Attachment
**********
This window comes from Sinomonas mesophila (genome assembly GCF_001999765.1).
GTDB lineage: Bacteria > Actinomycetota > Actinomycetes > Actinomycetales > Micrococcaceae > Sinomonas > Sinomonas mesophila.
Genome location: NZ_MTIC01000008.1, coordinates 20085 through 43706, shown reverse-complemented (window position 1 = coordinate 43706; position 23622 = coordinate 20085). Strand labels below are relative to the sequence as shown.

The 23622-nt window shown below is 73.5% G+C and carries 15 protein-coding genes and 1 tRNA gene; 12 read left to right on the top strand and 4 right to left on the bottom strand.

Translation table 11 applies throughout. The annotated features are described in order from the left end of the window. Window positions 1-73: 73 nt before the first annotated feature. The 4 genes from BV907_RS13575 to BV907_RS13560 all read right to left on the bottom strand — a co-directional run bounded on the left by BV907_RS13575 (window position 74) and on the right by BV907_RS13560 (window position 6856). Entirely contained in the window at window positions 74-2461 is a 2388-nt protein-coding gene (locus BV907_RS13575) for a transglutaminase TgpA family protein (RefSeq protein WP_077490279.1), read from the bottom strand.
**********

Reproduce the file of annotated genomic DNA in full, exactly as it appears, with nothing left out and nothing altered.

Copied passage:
This window comes from Sinomonas mesophila (genome assembly GCF_001999765.1).
GTDB lineage: Bacteria > Actinomycetota > Actinomycetes > Actinomycetales > Micrococcaceae > Sinomonas > Sinomonas mesophila.
Genome location: NZ_MTIC01000008.1, coordinates 20085 through 43706, shown reverse-complemented (window position 1 = coordinate 43706; position 23622 = coordinate 20085). Strand labels below are relative to the sequence as shown.

The 23622-nt window shown below is 73.5% G+C and carries 15 protein-coding genes and 1 tRNA gene; 12 read left to right on the top strand and 4 right to left on the bottom strand.

Translation table 11 applies throughout. The annotated features are described in order from the left end of the window. Window positions 1-73: 73 nt before the first annotated feature. The 4 genes from BV907_RS13575 to BV907_RS13560 all read right to left on the bottom strand — a co-directional run bounded on the left by BV907_RS13575 (window position 74) and on the right by BV907_RS13560 (window position 6856). Entirely contained in the window at window positions 74-2461 is a 2388-nt protein-coding gene (locus BV907_RS13575) for a transglutaminase TgpA family protein (RefSeq protein WP_077490279.1), read from the bottom strand.